SI Vault
February 19, 1968
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February 19, 1968


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Two incidents in recent weeks have provoked debate on the worth of women athletes in spectator sports. A group of American pro golfers were happily signing with Shell for its 1969 TV golf series, until the PGA tournament committee found that 12 women pros had also been invited to compete on the show and were to be paid on the same scale. Shell was told that the women would have to be replaced by men, and all but three of the women were, in fact, dropped. "I guess the men felt it wasn't going to enhance the game of golf," the show's producer explained meekly. One obvious thing it was not going to enhance was their wallets—every starting spot that went to a woman meant that much TV money lost to the men. And there was the matter of pride. There is always a possibility that women pros, playing from women's tees, will score better than the men.

Meanwhile, there is a dispute in Britain over Wimbledon's announced prize-money list. The winner of the men's singles is to receive $4,800, while the women's singles winner will get only 51,800. Mrs. Ann Haydon Jones, Britain's No. 1 player and at present an amateur, has threatened to pull out of the first open tournament, at Bournemouth in April, unless the women's purses are raised. "I think the split should be at least two-thirds to one-third, or even 50-50," she says. It is 73-27 now.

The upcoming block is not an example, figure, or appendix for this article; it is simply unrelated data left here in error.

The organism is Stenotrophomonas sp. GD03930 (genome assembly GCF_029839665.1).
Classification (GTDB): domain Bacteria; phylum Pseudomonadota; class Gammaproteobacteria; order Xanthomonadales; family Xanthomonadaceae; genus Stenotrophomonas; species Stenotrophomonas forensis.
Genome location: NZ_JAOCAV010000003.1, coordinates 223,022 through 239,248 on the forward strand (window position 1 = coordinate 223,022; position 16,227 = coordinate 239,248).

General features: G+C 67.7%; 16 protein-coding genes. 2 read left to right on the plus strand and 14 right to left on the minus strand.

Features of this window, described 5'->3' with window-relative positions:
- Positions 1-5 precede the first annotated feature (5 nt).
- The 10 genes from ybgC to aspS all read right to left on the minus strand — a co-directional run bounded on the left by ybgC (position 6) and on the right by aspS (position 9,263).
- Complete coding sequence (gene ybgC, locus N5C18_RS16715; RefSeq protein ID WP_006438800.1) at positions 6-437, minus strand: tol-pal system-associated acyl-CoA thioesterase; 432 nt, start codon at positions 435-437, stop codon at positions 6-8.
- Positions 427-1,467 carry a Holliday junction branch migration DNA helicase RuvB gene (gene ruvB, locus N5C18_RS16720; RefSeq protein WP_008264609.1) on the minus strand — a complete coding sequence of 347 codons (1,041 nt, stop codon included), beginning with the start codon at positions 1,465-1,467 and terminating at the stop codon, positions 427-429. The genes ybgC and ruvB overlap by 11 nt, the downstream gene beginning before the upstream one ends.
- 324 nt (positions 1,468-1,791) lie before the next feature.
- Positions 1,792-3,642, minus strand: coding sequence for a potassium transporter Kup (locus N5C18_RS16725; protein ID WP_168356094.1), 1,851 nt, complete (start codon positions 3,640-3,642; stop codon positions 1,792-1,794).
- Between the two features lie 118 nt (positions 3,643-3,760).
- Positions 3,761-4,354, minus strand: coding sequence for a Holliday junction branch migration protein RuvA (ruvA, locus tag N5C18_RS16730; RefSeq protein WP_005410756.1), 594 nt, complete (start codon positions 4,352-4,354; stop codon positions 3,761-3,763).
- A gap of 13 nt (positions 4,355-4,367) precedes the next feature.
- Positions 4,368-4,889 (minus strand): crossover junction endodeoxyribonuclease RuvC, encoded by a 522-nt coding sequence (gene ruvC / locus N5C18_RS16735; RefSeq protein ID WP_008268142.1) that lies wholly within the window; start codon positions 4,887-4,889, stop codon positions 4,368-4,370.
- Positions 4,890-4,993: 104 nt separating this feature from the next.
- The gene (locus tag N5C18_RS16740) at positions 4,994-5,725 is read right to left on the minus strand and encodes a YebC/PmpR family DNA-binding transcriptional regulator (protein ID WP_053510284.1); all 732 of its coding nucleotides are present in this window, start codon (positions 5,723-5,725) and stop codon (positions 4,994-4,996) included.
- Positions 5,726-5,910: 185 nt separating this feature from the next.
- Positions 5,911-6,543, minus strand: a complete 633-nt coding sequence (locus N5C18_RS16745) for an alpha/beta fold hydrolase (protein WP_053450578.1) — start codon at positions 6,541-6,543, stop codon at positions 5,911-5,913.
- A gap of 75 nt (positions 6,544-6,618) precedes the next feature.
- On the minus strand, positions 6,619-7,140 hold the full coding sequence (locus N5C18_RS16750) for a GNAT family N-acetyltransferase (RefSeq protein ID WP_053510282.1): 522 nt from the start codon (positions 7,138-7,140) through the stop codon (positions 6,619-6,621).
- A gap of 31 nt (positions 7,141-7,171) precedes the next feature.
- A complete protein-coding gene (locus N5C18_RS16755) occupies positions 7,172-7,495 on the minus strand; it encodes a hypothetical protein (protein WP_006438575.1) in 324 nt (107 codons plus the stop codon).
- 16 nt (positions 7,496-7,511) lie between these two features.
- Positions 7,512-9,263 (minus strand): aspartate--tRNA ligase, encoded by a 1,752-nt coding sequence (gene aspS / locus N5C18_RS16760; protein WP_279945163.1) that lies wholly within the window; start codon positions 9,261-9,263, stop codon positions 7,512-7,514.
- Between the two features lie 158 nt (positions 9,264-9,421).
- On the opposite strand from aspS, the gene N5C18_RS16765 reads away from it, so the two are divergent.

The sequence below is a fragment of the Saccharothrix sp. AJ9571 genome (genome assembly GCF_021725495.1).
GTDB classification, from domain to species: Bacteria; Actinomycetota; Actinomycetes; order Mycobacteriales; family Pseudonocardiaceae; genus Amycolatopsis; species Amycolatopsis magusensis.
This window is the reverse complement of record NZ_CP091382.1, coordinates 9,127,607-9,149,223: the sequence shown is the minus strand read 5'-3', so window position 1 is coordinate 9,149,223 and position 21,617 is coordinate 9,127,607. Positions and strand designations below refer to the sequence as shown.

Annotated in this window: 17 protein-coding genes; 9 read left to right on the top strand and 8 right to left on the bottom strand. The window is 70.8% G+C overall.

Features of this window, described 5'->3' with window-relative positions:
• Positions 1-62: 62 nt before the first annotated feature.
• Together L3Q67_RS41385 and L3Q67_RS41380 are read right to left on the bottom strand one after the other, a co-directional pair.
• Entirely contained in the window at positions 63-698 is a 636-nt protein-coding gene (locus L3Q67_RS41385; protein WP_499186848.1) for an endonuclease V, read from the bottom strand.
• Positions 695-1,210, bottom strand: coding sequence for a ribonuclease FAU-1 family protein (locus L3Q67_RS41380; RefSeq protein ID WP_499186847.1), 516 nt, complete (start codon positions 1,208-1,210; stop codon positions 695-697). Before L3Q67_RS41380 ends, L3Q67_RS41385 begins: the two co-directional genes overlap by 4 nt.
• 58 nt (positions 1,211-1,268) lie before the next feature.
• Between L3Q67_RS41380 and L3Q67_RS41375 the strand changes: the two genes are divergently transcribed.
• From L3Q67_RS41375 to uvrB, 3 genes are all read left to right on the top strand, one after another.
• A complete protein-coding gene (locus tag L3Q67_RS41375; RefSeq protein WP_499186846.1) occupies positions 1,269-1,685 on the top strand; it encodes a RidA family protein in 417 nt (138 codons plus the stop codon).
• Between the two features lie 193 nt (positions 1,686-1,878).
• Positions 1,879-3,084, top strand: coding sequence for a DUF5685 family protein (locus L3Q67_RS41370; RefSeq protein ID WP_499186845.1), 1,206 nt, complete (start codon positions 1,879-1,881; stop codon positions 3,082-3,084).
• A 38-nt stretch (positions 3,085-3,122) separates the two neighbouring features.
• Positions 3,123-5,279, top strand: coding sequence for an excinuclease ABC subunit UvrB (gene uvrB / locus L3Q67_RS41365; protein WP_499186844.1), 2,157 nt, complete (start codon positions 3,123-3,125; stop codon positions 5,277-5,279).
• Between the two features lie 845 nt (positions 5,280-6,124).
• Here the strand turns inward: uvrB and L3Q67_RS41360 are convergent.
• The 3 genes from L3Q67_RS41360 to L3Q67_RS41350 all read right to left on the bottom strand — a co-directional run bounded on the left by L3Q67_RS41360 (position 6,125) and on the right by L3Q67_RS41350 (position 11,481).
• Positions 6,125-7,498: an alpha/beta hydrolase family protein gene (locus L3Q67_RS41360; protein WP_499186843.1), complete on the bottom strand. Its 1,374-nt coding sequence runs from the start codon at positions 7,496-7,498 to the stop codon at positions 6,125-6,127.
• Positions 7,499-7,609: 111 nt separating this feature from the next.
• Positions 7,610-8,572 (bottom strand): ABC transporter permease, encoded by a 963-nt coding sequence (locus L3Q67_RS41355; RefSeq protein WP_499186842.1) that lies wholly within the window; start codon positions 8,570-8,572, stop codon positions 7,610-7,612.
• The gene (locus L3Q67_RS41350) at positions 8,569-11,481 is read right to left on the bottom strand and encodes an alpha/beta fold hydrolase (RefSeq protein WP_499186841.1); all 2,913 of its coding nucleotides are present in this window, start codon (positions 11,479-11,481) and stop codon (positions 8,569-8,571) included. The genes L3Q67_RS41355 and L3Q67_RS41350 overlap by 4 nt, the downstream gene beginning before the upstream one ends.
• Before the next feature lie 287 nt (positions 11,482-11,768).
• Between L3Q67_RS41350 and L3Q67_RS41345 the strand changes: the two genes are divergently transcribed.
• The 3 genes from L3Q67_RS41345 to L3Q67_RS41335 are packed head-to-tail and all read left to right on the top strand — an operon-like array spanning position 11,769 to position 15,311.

Lady Churchill has taken up the women's cause, expressing her sentiments in a recent letter to The Times, and Angela Mortimer Barrett, the last British player to win at Wimbledon, has described the tournament's offering as "an insult to our sex."

But Britain's top-ranked male player, Roger Taylor, defended the present purse split. "In order to win at Wimbledon a man may have to play several five-set matches, while a woman never has to play more than three sets," he said. "Besides, they should give men more than women because eventually all of us men will have to support some woman."

Students at the University of Washington tried recently to purchase the seven-foot-high whistle of the Queen Mary to use at football and basketball games. Fortunately, they failed. The whistle can be heard for 15 miles. If it were sounded in the stadium or field house, visiting coaches would have blown their stacks.


In an effort to assess just how many colleges are complying with the provisions of the Civil Rights Act of 1964 by making all facilities and services available to all students, the Department of Health, Education and Welfare mailed questionnaires several months ago to colleges asking, among other things, for statistics on the number of white and Negro students registered and the number of whites and Negroes receiving athletic grants-in-aid during the fall school semester. The results are now coming in, and an analysis of the information supplied by the colleges in seven major conferences—the AAWU, Atlantic Coast, Big Eight, Big Ten, Ivy, Southeastern and Southwest—reveals some interesting facts:

?Of the 796,709 students registered in the 59 colleges, 12,699, or 1.5%, are Negro.

?The schools granted 10,698 athletic scholarships. Of these 634, or about 6%, went to Negroes.

?The Big Ten Conference has the most Negro students (5,094)—and Indiana has the highest number (1,501) of any of the 59 schools.

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